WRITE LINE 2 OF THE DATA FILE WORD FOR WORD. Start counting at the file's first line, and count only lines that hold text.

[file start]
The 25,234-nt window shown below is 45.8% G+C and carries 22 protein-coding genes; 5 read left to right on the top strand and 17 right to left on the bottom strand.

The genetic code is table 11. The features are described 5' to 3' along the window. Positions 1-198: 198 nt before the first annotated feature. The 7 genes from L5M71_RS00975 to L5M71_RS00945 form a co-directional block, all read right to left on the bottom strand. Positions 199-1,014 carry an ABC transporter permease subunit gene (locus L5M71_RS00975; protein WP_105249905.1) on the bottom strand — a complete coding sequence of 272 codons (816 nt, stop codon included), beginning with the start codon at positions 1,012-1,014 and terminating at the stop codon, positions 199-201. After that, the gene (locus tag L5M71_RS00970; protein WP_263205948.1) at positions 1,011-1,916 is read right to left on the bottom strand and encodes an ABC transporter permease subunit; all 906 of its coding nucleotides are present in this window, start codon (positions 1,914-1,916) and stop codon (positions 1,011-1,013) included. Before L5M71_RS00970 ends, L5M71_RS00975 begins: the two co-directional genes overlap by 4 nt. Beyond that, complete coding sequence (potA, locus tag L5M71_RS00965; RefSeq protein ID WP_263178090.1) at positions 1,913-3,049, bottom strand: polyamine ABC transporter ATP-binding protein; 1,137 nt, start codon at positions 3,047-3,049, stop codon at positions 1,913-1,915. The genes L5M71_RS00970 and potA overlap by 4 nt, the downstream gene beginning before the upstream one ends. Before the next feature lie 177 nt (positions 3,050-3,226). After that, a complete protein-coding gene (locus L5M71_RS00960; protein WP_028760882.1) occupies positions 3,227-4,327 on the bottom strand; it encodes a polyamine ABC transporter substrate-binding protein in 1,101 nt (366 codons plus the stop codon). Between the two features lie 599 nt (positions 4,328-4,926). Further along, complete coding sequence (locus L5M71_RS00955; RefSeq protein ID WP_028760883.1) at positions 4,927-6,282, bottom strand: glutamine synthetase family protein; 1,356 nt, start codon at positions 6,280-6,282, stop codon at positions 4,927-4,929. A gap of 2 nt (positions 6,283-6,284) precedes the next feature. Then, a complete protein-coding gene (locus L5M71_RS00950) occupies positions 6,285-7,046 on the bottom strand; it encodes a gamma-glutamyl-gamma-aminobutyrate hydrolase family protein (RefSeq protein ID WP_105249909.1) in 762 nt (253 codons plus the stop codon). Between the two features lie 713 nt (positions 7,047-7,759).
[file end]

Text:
The genetic code is table 11. The features are described 5' to 3' along the window. Positions 1-198: 198 nt before the first annotated feature. The 7 genes from L5M71_RS00975 to L5M71_RS00945 form a co-directional block, all read right to left on the bottom strand. Positions 199-1,014 carry an ABC transporter permease subunit gene (locus L5M71_RS00975; protein WP_105249905.1) on the bottom strand — a complete coding sequence of 272 codons (816 nt, stop codon included), beginning with the start codon at positions 1,012-1,014 and terminating at the stop codon, positions 199-201. After that, the gene (locus tag L5M71_RS00970; protein WP_263205948.1) at positions 1,011-1,916 is read right to left on the bottom strand and encodes an ABC transporter permease subunit; all 906 of its coding nucleotides are present in this window, start codon (positions 1,914-1,916) and stop codon (positions 1,011-1,013) included. Before L5M71_RS00970 ends, L5M71_RS00975 begins: the two co-directional genes overlap by 4 nt. Beyond that, complete coding sequence (potA, locus tag L5M71_RS00965; RefSeq protein ID WP_263178090.1) at positions 1,913-3,049, bottom strand: polyamine ABC transporter ATP-binding protein; 1,137 nt, start codon at positions 3,047-3,049, stop codon at positions 1,913-1,915. The genes L5M71_RS00970 and potA overlap by 4 nt, the downstream gene beginning before the upstream one ends. Before the next feature lie 177 nt (positions 3,050-3,226). After that, a complete protein-coding gene (locus L5M71_RS00960; protein WP_028760882.1) occupies positions 3,227-4,327 on the bottom strand; it encodes a polyamine ABC transporter substrate-binding protein in 1,101 nt (366 codons plus the stop codon). Between the two features lie 599 nt (positions 4,328-4,926). Further along, complete coding sequence (locus L5M71_RS00955; RefSeq protein ID WP_028760883.1) at positions 4,927-6,282, bottom strand: glutamine synthetase family protein; 1,356 nt, start codon at positions 6,280-6,282, stop codon at positions 4,927-4,929. A gap of 2 nt (positions 6,283-6,284) precedes the next feature. Then, a complete protein-coding gene (locus L5M71_RS00950) occupies positions 6,285-7,046 on the bottom strand; it encodes a gamma-glutamyl-gamma-aminobutyrate hydrolase family protein (RefSeq protein ID WP_105249909.1) in 762 nt (253 codons plus the stop codon). Between the two features lie 713 nt (positions 7,047-7,759).